Icon: Beacon Hill Door Knockers

Benjamin’s pattern books, the unadorned knocker was as common as the boot scraper. When Boston became a center of wealth, homeowners sprung for fancier hardware. A very common upgrade was the classical urn motif, a signature of both the Federal (1800–1820) and Greek Revival/Regency (1820–1830) periods. More-intricate solid brass knockers—festooned with animal heads and other symbols of English heraldry—arrived before the Civil War, and were a product of the foundries that drove Boston’s booming economy. 


Decorative knockers also served a symbolic function, explains Frank McGuire, co-chair of the Beacon Hill Civic Association’s architecture committee. “Not all New Englanders came from families with a coat of arms,” he says. “[An ornate knocker] was their way of saying, ‘We’re a proper family.'” When doors with glass panes became fashionable in the Victorian period, there was no place to mount a knocker; by that point, however, electricity—and the doorbell—were already turning knockers into mere accessories.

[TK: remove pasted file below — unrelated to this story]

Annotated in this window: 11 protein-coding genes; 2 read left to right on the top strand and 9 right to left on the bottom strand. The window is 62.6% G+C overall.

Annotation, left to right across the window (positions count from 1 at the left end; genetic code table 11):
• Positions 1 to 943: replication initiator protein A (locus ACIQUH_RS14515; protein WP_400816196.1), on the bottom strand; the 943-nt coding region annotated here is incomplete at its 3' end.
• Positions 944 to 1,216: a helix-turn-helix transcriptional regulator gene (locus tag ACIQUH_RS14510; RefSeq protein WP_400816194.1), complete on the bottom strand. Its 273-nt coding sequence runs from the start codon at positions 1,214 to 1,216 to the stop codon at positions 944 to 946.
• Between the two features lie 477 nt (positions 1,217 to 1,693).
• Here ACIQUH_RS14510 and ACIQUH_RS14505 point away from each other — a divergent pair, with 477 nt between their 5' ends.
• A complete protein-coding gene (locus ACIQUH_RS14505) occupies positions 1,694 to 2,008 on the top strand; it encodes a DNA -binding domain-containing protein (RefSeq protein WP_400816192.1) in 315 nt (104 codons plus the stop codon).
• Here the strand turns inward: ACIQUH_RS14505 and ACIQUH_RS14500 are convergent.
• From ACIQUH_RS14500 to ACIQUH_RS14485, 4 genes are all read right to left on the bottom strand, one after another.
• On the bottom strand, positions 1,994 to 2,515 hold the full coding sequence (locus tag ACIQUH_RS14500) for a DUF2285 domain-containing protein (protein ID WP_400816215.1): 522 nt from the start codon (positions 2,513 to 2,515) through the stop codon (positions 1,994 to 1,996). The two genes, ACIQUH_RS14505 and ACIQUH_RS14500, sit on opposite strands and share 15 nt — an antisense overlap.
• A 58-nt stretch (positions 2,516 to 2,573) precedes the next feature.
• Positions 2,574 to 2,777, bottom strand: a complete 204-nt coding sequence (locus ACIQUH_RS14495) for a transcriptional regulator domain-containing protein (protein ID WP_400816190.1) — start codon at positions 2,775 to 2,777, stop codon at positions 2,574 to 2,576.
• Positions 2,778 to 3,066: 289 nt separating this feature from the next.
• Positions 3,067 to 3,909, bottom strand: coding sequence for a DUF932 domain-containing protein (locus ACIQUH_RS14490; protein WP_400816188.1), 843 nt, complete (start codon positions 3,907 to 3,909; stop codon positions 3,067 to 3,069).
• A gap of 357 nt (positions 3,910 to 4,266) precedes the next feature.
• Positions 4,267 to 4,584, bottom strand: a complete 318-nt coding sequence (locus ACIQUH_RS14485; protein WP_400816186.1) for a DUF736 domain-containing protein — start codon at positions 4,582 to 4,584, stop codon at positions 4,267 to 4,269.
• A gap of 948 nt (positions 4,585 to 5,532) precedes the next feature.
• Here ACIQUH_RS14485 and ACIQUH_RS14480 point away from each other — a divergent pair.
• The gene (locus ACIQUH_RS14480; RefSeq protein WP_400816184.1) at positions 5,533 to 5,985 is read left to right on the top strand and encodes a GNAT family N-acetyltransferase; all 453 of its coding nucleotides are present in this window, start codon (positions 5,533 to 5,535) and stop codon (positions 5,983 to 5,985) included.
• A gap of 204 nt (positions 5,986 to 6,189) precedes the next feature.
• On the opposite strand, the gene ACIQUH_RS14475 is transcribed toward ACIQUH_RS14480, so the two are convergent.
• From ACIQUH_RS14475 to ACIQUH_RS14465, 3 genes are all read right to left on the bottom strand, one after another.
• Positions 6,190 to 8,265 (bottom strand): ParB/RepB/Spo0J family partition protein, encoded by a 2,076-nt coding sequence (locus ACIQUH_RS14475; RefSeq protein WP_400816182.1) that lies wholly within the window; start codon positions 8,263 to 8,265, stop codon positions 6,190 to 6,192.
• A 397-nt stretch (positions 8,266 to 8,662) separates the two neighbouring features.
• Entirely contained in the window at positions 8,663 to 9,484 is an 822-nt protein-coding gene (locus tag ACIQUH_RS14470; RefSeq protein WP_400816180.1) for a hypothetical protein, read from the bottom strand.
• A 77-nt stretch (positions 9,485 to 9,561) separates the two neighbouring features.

These days, elaborate versions can cost more than $200 at Beacon Hill’s Period Furniture Hardware, and some believe they’re worth it. “There is a living tradition in these houses,” McGuire says. “A door knocker is not just something that makes a noise. It says something about the people on the other side of the door.”